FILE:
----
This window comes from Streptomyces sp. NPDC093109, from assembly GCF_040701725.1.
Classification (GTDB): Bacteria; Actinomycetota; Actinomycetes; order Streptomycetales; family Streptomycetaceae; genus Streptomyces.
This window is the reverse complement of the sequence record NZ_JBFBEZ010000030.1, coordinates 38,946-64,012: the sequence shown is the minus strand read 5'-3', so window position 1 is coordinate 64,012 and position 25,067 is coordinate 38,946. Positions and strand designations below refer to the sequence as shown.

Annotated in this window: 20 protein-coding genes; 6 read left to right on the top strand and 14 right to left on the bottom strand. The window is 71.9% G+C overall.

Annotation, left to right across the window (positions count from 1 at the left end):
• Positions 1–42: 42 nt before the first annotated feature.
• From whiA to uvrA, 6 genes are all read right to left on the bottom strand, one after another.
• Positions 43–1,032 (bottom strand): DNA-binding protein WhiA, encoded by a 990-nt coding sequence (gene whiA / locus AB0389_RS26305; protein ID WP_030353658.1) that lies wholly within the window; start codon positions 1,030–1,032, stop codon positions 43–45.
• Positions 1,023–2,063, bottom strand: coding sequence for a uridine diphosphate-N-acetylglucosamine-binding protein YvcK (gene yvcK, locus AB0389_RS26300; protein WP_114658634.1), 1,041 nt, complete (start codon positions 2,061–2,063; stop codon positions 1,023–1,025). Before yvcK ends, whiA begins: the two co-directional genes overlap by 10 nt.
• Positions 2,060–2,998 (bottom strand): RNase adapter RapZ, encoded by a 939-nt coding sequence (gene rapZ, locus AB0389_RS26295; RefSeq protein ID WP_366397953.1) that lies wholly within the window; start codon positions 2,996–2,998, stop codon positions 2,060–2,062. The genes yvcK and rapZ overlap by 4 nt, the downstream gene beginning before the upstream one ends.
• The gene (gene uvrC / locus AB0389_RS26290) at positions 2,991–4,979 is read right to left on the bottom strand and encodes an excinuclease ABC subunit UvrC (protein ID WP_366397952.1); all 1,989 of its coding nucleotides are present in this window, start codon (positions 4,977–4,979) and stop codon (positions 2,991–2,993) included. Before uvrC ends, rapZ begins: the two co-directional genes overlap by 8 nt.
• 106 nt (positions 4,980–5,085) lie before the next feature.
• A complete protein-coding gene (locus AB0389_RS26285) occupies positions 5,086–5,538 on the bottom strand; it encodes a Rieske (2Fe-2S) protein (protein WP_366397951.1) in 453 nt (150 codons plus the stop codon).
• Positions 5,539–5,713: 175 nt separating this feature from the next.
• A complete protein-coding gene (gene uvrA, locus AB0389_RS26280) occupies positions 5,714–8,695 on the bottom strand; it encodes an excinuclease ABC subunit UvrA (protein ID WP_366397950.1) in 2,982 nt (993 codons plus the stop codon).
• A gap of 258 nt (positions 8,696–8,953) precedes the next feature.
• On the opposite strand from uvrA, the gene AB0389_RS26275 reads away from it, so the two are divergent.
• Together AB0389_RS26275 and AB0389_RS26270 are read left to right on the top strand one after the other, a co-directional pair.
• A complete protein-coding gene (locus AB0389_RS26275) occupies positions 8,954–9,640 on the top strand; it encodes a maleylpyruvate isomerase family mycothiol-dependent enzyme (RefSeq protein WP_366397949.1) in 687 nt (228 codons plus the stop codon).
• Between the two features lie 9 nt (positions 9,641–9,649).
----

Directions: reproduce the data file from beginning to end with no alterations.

This window comes from Streptomyces sp. NPDC093109, from assembly GCF_040701725.1.
Classification (GTDB): Bacteria; Actinomycetota; Actinomycetes; order Streptomycetales; family Streptomycetaceae; genus Streptomyces.
This window is the reverse complement of the sequence record NZ_JBFBEZ010000030.1, coordinates 38,946-64,012: the sequence shown is the minus strand read 5'-3', so window position 1 is coordinate 64,012 and position 25,067 is coordinate 38,946. Positions and strand designations below refer to the sequence as shown.

Annotated in this window: 20 protein-coding genes; 6 read left to right on the top strand and 14 right to left on the bottom strand. The window is 71.9% G+C overall.

Annotation, left to right across the window (positions count from 1 at the left end):
• Positions 1–42: 42 nt before the first annotated feature.
• From whiA to uvrA, 6 genes are all read right to left on the bottom strand, one after another.
• Positions 43–1,032 (bottom strand): DNA-binding protein WhiA, encoded by a 990-nt coding sequence (gene whiA / locus AB0389_RS26305; protein ID WP_030353658.1) that lies wholly within the window; start codon positions 1,030–1,032, stop codon positions 43–45.
• Positions 1,023–2,063, bottom strand: coding sequence for a uridine diphosphate-N-acetylglucosamine-binding protein YvcK (gene yvcK, locus AB0389_RS26300; protein WP_114658634.1), 1,041 nt, complete (start codon positions 2,061–2,063; stop codon positions 1,023–1,025). Before yvcK ends, whiA begins: the two co-directional genes overlap by 10 nt.
• Positions 2,060–2,998 (bottom strand): RNase adapter RapZ, encoded by a 939-nt coding sequence (gene rapZ, locus AB0389_RS26295; RefSeq protein ID WP_366397953.1) that lies wholly within the window; start codon positions 2,996–2,998, stop codon positions 2,060–2,062. The genes yvcK and rapZ overlap by 4 nt, the downstream gene beginning before the upstream one ends.
• The gene (gene uvrC / locus AB0389_RS26290) at positions 2,991–4,979 is read right to left on the bottom strand and encodes an excinuclease ABC subunit UvrC (protein ID WP_366397952.1); all 1,989 of its coding nucleotides are present in this window, start codon (positions 4,977–4,979) and stop codon (positions 2,991–2,993) included. Before uvrC ends, rapZ begins: the two co-directional genes overlap by 8 nt.
• 106 nt (positions 4,980–5,085) lie before the next feature.
• A complete protein-coding gene (locus AB0389_RS26285) occupies positions 5,086–5,538 on the bottom strand; it encodes a Rieske (2Fe-2S) protein (protein WP_366397951.1) in 453 nt (150 codons plus the stop codon).
• Positions 5,539–5,713: 175 nt separating this feature from the next.
• A complete protein-coding gene (gene uvrA, locus AB0389_RS26280) occupies positions 5,714–8,695 on the bottom strand; it encodes an excinuclease ABC subunit UvrA (protein ID WP_366397950.1) in 2,982 nt (993 codons plus the stop codon).
• A gap of 258 nt (positions 8,696–8,953) precedes the next feature.
• On the opposite strand from uvrA, the gene AB0389_RS26275 reads away from it, so the two are divergent.
• Together AB0389_RS26275 and AB0389_RS26270 are read left to right on the top strand one after the other, a co-directional pair.
• A complete protein-coding gene (locus AB0389_RS26275) occupies positions 8,954–9,640 on the top strand; it encodes a maleylpyruvate isomerase family mycothiol-dependent enzyme (RefSeq protein WP_366397949.1) in 687 nt (228 codons plus the stop codon).
• Between the two features lie 9 nt (positions 9,641–9,649).